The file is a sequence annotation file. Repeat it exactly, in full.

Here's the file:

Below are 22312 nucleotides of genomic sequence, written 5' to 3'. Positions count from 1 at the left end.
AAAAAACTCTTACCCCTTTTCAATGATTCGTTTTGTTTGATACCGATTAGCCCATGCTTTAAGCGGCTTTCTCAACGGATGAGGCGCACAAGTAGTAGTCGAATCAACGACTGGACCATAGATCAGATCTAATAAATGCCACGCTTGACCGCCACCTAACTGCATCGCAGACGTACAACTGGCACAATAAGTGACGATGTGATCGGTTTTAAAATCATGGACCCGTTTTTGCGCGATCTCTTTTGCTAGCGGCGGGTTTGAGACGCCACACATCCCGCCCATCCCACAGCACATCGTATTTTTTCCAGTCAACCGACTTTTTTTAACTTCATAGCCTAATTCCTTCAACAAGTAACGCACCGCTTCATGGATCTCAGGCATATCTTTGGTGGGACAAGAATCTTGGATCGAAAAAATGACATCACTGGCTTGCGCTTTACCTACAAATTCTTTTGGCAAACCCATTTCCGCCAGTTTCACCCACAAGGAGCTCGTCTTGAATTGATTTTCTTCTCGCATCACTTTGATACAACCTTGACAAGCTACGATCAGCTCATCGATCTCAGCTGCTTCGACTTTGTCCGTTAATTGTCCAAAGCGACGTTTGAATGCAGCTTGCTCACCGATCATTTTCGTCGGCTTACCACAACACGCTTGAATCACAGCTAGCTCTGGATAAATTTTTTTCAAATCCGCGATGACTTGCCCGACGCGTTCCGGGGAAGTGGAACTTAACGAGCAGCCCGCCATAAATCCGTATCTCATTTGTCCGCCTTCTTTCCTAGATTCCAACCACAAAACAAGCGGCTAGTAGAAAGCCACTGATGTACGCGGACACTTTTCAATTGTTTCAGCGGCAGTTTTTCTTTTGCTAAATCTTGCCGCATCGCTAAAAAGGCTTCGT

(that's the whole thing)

Below are 22312 nucleotides of genomic sequence, written 5' to 3'. Positions count from 1 at the left end.
AAAAAACTCTTACCCCTTTTCAATGATTCGTTTTGTTTGATACCGATTAGCCCATGCTTTAAGCGGCTTTCTCAACGGATGAGGCGCACAAGTAGTAGTCGAATCAACGACTGGACCATAGATCAGATCTAATAAATGCCACGCTTGACCGCCACCTAACTGCATCGCAGACGTACAACTGGCACAATAAGTGACGATGTGATCGGTTTTAAAATCATGGACCCGTTTTTGCGCGATCTCTTTTGCTAGCGGCGGGTTTGAGACGCCACACATCCCGCCCATCCCACAGCACATCGTATTTTTTCCAGTCAACCGACTTTTTTTAACTTCATAGCCTAATTCCTTCAACAAGTAACGCACCGCTTCATGGATCTCAGGCATATCTTTGGTGGGACAAGAATCTTGGATCGAAAAAATGACATCACTGGCTTGCGCTTTACCTACAAATTCTTTTGGCAAACCCATTTCCGCCAGTTTCACCCACAAGGAGCTCGTCTTGAATTGATTTTCTTCTCGCATCACTTTGATACAACCTTGACAAGCTACGATCAGCTCATCGATCTCAGCTGCTTCGACTTTGTCCGTTAATTGTCCAAAGCGACGTTTGAATGCAGCTTGCTCACCGATCATTTTCGTCGGCTTACCACAACACGCTTGAATCACAGCTAGCTCTGGATAAATTTTTTTCAAATCCGCGATGACTTGCCCGACGCGTTCCGGGGAAGTGGAACTTAACGAGCAGCCCGCCATAAATCCGTATCTCATTTGTCCGCCTTCTTTCCTAGATTCCAACCACAAAACAAGCGGCTAGTAGAAAGCCACTGATGTACGCGGACACTTTTCAATTGTTTCAGCGGCAGTTTTTCTTTTGCTAAATCTTGCCGCATCGCTAAAAAGGCTTCGT